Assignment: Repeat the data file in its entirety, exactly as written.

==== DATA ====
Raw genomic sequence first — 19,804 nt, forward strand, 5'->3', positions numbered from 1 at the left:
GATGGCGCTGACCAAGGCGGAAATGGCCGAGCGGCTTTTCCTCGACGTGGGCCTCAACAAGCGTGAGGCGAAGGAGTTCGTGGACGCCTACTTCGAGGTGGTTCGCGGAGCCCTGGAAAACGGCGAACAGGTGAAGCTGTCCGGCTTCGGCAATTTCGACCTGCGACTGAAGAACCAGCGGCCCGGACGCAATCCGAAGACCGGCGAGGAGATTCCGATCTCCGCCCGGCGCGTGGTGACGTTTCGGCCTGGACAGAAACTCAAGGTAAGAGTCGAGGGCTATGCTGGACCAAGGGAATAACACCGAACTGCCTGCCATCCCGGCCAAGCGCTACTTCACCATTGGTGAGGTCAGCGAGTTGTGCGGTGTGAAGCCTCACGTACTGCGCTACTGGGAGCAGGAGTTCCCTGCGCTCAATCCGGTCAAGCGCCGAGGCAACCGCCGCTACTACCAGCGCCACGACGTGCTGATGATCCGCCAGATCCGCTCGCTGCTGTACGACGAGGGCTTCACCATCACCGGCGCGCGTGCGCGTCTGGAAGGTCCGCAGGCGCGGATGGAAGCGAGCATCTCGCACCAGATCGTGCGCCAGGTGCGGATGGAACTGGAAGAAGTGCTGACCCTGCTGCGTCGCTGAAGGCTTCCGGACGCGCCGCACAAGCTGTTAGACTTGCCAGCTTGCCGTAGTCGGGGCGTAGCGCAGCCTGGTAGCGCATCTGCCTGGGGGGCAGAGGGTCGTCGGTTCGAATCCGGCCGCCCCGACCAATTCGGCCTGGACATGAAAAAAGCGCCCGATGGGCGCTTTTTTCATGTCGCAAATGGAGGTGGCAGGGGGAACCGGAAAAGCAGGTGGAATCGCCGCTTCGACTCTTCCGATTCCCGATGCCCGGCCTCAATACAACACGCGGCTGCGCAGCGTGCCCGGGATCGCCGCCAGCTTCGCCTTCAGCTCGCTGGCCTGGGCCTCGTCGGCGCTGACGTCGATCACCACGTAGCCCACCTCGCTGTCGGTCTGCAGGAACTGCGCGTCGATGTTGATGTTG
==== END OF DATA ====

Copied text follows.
Raw genomic sequence first — 19,804 nt, forward strand, 5'->3', positions numbered from 1 at the left:
GATGGCGCTGACCAAGGCGGAAATGGCCGAGCGGCTTTTCCTCGACGTGGGCCTCAACAAGCGTGAGGCGAAGGAGTTCGTGGACGCCTACTTCGAGGTGGTTCGCGGAGCCCTGGAAAACGGCGAACAGGTGAAGCTGTCCGGCTTCGGCAATTTCGACCTGCGACTGAAGAACCAGCGGCCCGGACGCAATCCGAAGACCGGCGAGGAGATTCCGATCTCCGCCCGGCGCGTGGTGACGTTTCGGCCTGGACAGAAACTCAAGGTAAGAGTCGAGGGCTATGCTGGACCAAGGGAATAACACCGAACTGCCTGCCATCCCGGCCAAGCGCTACTTCACCATTGGTGAGGTCAGCGAGTTGTGCGGTGTGAAGCCTCACGTACTGCGCTACTGGGAGCAGGAGTTCCCTGCGCTCAATCCGGTCAAGCGCCGAGGCAACCGCCGCTACTACCAGCGCCACGACGTGCTGATGATCCGCCAGATCCGCTCGCTGCTGTACGACGAGGGCTTCACCATCACCGGCGCGCGTGCGCGTCTGGAAGGTCCGCAGGCGCGGATGGAAGCGAGCATCTCGCACCAGATCGTGCGCCAGGTGCGGATGGAACTGGAAGAAGTGCTGACCCTGCTGCGTCGCTGAAGGCTTCCGGACGCGCCGCACAAGCTGTTAGACTTGCCAGCTTGCCGTAGTCGGGGCGTAGCGCAGCCTGGTAGCGCATCTGCCTGGGGGGCAGAGGGTCGTCGGTTCGAATCCGGCCGCCCCGACCAATTCGGCCTGGACATGAAAAAAGCGCCCGATGGGCGCTTTTTTCATGTCGCAAATGGAGGTGGCAGGGGGAACCGGAAAAGCAGGTGGAATCGCCGCTTCGACTCTTCCGATTCCCGATGCCCGGCCTCAATACAACACGCGGCTGCGCAGCGTGCCCGGGATCGCCGCCAGCTTCGCCTTCAGCTCGCTGGCCTGGGCCTCGTCGGCGCTGACGTCGATCACCACGTAGCCCACCTCGCTGTCGGTCTGCAGGAACTGCGCGTCGATGTTGATGTTG